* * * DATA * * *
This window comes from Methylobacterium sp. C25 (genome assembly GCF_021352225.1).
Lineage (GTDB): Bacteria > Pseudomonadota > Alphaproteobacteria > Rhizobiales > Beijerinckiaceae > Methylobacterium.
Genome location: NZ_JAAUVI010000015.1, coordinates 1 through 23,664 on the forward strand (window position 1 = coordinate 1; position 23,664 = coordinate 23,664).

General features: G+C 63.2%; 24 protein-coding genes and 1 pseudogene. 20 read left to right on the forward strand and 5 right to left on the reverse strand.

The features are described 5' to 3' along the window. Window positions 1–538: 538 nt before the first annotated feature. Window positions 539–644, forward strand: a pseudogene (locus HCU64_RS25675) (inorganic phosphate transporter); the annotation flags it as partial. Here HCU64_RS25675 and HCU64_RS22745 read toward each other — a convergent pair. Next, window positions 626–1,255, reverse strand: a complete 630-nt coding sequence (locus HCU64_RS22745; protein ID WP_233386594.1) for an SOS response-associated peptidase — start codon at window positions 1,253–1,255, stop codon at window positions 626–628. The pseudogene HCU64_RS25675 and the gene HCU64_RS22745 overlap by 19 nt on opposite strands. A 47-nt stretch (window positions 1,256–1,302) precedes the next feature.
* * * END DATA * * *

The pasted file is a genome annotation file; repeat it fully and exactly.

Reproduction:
This window comes from Methylobacterium sp. C25 (genome assembly GCF_021352225.1).
Lineage (GTDB): Bacteria > Pseudomonadota > Alphaproteobacteria > Rhizobiales > Beijerinckiaceae > Methylobacterium.
Genome location: NZ_JAAUVI010000015.1, coordinates 1 through 23,664 on the forward strand (window position 1 = coordinate 1; position 23,664 = coordinate 23,664).

General features: G+C 63.2%; 24 protein-coding genes and 1 pseudogene. 20 read left to right on the forward strand and 5 right to left on the reverse strand.

The features are described 5' to 3' along the window. Window positions 1–538: 538 nt before the first annotated feature. Window positions 539–644, forward strand: a pseudogene (locus HCU64_RS25675) (inorganic phosphate transporter); the annotation flags it as partial. Here HCU64_RS25675 and HCU64_RS22745 read toward each other — a convergent pair. Next, window positions 626–1,255, reverse strand: a complete 630-nt coding sequence (locus HCU64_RS22745; protein ID WP_233386594.1) for an SOS response-associated peptidase — start codon at window positions 1,253–1,255, stop codon at window positions 626–628. The pseudogene HCU64_RS25675 and the gene HCU64_RS22745 overlap by 19 nt on opposite strands. A 47-nt stretch (window positions 1,256–1,302) precedes the next feature.